Time will tell if the baby, now 9 months old, will have permanent damage from his first 5 weeks of life. Owen acknowledged some signs of delayed development that could resolve in time, though it’s too soon to tell. “No baby with this particular disease has been treated this early,” she said.
But without this diagnosis, Owen is confident the boy would follow the path of his sister, who had the same seizures and “basically made no developmental progress from 2 months of age to the time of her death.”
RCIGM had been working on developing a way to sequence the entire genome faster for 6 years. At commercial labs nationally, standard whole-genome sequencing can take weeks to identify a culprit sequence variant.
Like several other genetic projects around the globe, the institute has developed faster techniques: a “rapid” method that takes less than a week and an “ultra-rapid” protocol that averages between 30 and 50 hours. Still experimental, however, is this 13.5-hour process, nicknamed “ultra-ultra-rapid” by the team.
Time is of the essence in newborns, and a week or two delay can be fatal. During that time, the clinician has already administered ineffective treatments that may even have caused harm. “There could already be permanent brain damage, and when that happens, it’s irreversible,” Owen said.
Marc Williams, MD, president of the American College of Medical Genetics and Genomics, who heard about the case on social media, called Rady’s latest sequencing speed “transformative,” potentially saving many children from conditions such as intellectual disability or cerebral palsy.
For most hospitals today, if a clinician orders a sequence for a child with a suspected abnormality, it would be sent to an outside laboratory and take anywhere from 1 to 3 weeks to get back, and even then, may not give enough specific information.
“One could argue the difference between 50 hours or 30 hours or 13 hours isn’t all that big of a deal,” he told MedPage Today. But the bigger deal, he said, is now we have “a child who has a chance at a normal outcome, as opposed to either death or severe disability if we did things the way we’ve always done them.”
Asked if there is a kind of race going on among geneticists to see who can beat the clock, Williams said Rady’s team keeps trying to beat itself. “They’re pushing the limit to show how fast we can do this, in some ways, like a sprinter who sets a world record, but now says I think I can go faster.”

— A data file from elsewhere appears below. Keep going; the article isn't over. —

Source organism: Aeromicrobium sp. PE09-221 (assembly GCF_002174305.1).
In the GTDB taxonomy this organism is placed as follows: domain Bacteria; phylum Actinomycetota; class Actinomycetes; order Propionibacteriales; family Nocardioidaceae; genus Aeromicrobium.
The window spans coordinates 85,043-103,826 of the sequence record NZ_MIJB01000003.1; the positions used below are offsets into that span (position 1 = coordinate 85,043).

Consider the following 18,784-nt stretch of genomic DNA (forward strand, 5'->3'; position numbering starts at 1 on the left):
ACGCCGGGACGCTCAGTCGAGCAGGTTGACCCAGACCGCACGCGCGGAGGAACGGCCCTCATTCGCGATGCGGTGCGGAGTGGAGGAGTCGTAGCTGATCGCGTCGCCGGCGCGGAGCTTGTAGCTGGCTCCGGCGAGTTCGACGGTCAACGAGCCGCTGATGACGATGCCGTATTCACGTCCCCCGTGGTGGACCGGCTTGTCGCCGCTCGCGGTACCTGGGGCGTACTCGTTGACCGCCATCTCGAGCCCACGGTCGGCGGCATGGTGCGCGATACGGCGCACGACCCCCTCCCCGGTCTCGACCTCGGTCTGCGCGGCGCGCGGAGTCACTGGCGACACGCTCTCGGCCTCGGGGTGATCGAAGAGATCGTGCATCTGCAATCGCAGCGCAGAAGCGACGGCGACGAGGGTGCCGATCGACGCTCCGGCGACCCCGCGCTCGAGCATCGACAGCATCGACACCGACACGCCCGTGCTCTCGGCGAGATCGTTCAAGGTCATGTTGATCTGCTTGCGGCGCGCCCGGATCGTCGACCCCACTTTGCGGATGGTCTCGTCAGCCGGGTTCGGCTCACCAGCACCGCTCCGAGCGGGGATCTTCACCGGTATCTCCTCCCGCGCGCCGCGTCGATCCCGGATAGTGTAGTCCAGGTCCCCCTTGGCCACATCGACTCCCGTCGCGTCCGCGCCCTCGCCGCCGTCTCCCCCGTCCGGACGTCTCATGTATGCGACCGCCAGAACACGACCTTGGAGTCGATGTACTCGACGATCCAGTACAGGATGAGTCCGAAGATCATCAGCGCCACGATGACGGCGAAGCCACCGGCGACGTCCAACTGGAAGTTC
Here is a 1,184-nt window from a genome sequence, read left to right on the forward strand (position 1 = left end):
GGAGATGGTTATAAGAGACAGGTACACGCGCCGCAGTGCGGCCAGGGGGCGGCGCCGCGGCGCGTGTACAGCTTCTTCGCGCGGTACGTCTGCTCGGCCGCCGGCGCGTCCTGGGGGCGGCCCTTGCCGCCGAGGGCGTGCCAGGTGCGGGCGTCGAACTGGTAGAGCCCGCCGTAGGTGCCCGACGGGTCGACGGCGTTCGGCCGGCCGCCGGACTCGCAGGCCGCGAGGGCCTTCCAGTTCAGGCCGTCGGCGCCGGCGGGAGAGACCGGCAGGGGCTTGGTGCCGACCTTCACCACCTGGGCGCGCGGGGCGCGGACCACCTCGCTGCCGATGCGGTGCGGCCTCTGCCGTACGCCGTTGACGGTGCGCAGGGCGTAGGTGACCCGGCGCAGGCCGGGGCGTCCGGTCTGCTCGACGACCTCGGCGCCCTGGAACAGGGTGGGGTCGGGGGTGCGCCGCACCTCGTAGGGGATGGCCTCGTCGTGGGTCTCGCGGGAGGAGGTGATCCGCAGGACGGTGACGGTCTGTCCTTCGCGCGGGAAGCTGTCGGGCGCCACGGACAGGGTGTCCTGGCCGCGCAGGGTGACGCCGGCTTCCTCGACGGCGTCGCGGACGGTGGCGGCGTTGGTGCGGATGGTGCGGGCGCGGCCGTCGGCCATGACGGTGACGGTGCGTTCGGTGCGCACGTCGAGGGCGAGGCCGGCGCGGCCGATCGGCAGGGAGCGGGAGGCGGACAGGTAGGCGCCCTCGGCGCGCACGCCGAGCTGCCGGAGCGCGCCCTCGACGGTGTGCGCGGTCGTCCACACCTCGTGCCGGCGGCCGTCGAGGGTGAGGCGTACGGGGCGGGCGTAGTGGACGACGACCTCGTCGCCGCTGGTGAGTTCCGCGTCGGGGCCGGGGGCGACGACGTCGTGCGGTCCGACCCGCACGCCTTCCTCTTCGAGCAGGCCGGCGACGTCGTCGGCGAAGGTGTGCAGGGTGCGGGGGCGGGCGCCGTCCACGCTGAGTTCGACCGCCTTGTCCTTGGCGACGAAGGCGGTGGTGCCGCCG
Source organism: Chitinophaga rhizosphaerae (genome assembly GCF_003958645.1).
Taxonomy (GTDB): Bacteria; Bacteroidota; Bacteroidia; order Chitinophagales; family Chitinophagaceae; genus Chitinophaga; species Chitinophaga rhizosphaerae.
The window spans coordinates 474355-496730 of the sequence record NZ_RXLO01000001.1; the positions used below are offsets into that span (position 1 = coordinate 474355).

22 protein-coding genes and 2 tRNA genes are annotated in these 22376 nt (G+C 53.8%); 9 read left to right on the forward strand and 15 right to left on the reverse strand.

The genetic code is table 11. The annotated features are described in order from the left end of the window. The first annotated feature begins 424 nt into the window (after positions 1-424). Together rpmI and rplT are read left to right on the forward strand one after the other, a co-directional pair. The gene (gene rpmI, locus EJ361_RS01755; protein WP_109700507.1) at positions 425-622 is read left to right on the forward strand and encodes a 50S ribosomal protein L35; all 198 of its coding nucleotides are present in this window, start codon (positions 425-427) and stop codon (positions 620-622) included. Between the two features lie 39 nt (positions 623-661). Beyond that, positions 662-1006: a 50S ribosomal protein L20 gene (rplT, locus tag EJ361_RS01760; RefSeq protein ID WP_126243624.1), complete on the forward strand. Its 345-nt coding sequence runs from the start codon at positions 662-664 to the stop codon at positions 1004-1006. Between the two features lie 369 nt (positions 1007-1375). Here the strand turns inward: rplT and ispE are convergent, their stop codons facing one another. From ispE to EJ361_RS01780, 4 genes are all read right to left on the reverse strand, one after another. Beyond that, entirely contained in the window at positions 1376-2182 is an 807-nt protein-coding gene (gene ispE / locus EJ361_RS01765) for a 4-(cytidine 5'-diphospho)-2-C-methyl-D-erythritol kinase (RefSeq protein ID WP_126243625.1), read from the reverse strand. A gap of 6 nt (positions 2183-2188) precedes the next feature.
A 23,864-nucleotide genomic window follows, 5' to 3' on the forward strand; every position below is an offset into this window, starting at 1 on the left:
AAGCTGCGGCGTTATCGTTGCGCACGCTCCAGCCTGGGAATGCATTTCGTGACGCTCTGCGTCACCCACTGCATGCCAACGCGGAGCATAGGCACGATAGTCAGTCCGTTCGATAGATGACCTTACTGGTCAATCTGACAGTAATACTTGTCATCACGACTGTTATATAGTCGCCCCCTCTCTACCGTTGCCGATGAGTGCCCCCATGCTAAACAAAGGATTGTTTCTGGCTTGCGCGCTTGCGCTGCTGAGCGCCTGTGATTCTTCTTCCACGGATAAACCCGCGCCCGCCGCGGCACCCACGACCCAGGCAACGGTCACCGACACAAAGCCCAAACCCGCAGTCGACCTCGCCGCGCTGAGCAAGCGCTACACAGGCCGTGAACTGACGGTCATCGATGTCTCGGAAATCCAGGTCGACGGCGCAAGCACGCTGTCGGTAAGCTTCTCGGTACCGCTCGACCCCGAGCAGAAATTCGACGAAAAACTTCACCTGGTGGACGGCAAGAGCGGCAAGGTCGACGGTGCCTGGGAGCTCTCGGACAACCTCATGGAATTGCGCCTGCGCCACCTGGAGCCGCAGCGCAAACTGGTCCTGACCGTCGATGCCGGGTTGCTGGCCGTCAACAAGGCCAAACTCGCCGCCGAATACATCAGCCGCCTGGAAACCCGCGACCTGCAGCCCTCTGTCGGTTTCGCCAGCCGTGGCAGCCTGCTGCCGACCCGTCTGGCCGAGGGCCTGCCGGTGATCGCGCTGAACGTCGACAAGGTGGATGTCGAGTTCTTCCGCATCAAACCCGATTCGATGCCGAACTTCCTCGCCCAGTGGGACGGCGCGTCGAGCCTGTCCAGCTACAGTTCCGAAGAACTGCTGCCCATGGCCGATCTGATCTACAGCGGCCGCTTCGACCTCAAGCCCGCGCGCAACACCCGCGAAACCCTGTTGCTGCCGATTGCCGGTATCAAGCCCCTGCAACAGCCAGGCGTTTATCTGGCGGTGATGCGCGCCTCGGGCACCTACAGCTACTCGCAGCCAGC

The institute now does sequencing for a network of 60 other children’s hospitals in the U.S. and Canada. Since last October, it has performed ultra-ultra-rapid sequencing on two other babies and got a diagnosis for one of them, a rare mitochondrial disease. That case is being written up for publication.
Does Rady see itself as the go-to institute for hospitals with patients suspected of having treatable genetic conditions?
Mallory said that becoming a “center of excellence” for whole genome sequencing is one of its aims, especially for NICU babies. But, she said, “rapid sequencing needs to be something that is not led by a single center. It’s a huge project, with huge massive data requirements, and really should be pushed forward by a large assortment of institutions, of which Rady is one.”
Rady’s ultra-ultra-rapid sequencing is still in the research phase. It was funded by numerous federal grants to its president/CEO, Stephen Kingsmore, MBChB, DSc, and did not cost the family.
Currently, the Rady institute’s cost is around $10,000 for standard sequencing, although this varies case by case. When it’s ready and has received required approvals, the ultra-ultra-rapid will cost much more.
That’s why bills were recently introduced in the U.S. Senate and in the California legislature to cover the cost.
Sen. Susan Collins (R-Maine), introduced S. 2022, the Ending the Diagnostic Odyssey Act, which would give states the option of providing federal matching funds for whole genome sequencing for Medicaid-eligible children with conditions that are suspected of having a genetic cause.
In California, state Assemblymember Brian Maienschein, whose district includes Rady Children’s, has introduced AB 114, the Rare Disease Sequencing for Critically Ill Infants Act, which would improve access to rapid whole genome sequencing for Medi-Cal beneficiaries.